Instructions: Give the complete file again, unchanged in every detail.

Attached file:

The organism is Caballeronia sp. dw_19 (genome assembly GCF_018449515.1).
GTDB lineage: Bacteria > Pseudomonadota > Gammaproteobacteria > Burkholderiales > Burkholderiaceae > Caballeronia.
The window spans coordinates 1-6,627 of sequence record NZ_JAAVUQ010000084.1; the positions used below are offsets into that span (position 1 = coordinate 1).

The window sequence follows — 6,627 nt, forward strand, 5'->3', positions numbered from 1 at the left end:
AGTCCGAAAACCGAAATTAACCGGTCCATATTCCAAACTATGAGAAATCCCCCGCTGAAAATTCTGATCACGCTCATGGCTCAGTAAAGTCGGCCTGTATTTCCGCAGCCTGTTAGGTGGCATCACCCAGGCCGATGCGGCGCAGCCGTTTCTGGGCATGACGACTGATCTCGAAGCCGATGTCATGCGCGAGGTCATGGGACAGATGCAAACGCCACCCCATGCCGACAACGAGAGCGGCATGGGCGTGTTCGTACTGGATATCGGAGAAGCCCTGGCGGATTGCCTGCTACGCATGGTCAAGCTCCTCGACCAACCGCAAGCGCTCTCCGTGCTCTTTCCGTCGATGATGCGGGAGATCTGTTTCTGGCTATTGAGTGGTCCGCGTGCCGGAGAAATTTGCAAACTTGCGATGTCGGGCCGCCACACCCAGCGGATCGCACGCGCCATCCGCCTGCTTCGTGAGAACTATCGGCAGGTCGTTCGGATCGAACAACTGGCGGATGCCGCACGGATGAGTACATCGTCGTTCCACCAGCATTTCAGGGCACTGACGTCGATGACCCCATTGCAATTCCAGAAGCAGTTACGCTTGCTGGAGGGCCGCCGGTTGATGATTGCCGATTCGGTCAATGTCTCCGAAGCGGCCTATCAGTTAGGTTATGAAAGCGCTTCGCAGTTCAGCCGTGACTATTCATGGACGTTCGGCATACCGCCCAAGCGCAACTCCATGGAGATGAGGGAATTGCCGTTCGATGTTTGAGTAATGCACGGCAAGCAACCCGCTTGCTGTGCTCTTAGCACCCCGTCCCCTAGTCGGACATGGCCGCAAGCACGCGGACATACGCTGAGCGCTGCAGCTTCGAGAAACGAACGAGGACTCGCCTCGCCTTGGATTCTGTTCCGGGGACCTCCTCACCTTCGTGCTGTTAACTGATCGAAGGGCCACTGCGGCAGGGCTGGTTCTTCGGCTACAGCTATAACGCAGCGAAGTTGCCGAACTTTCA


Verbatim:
The organism is Caballeronia sp. dw_19 (genome assembly GCF_018449515.1).
GTDB lineage: Bacteria > Pseudomonadota > Gammaproteobacteria > Burkholderiales > Burkholderiaceae > Caballeronia.
The window spans coordinates 1-6,627 of sequence record NZ_JAAVUQ010000084.1; the positions used below are offsets into that span (position 1 = coordinate 1).

The window sequence follows — 6,627 nt, forward strand, 5'->3', positions numbered from 1 at the left end:
AGTCCGAAAACCGAAATTAACCGGTCCATATTCCAAACTATGAGAAATCCCCCGCTGAAAATTCTGATCACGCTCATGGCTCAGTAAAGTCGGCCTGTATTTCCGCAGCCTGTTAGGTGGCATCACCCAGGCCGATGCGGCGCAGCCGTTTCTGGGCATGACGACTGATCTCGAAGCCGATGTCATGCGCGAGGTCATGGGACAGATGCAAACGCCACCCCATGCCGACAACGAGAGCGGCATGGGCGTGTTCGTACTGGATATCGGAGAAGCCCTGGCGGATTGCCTGCTACGCATGGTCAAGCTCCTCGACCAACCGCAAGCGCTCTCCGTGCTCTTTCCGTCGATGATGCGGGAGATCTGTTTCTGGCTATTGAGTGGTCCGCGTGCCGGAGAAATTTGCAAACTTGCGATGTCGGGCCGCCACACCCAGCGGATCGCACGCGCCATCCGCCTGCTTCGTGAGAACTATCGGCAGGTCGTTCGGATCGAACAACTGGCGGATGCCGCACGGATGAGTACATCGTCGTTCCACCAGCATTTCAGGGCACTGACGTCGATGACCCCATTGCAATTCCAGAAGCAGTTACGCTTGCTGGAGGGCCGCCGGTTGATGATTGCCGATTCGGTCAATGTCTCCGAAGCGGCCTATCAGTTAGGTTATGAAAGCGCTTCGCAGTTCAGCCGTGACTATTCATGGACGTTCGGCATACCGCCCAAGCGCAACTCCATGGAGATGAGGGAATTGCCGTTCGATGTTTGAGTAATGCACGGCAAGCAACCCGCTTGCTGTGCTCTTAGCACCCCGTCCCCTAGTCGGACATGGCCGCAAGCACGCGGACATACGCTGAGCGCTGCAGCTTCGAGAAACGAACGAGGACTCGCCTCGCCTTGGATTCTGTTCCGGGGACCTCCTCACCTTCGTGCTGTTAACTGATCGAAGGGCCACTGCGGCAGGGCTGGTTCTTCGGCTACAGCTATAACGCAGCGAAGTTGCCGAACTTTCA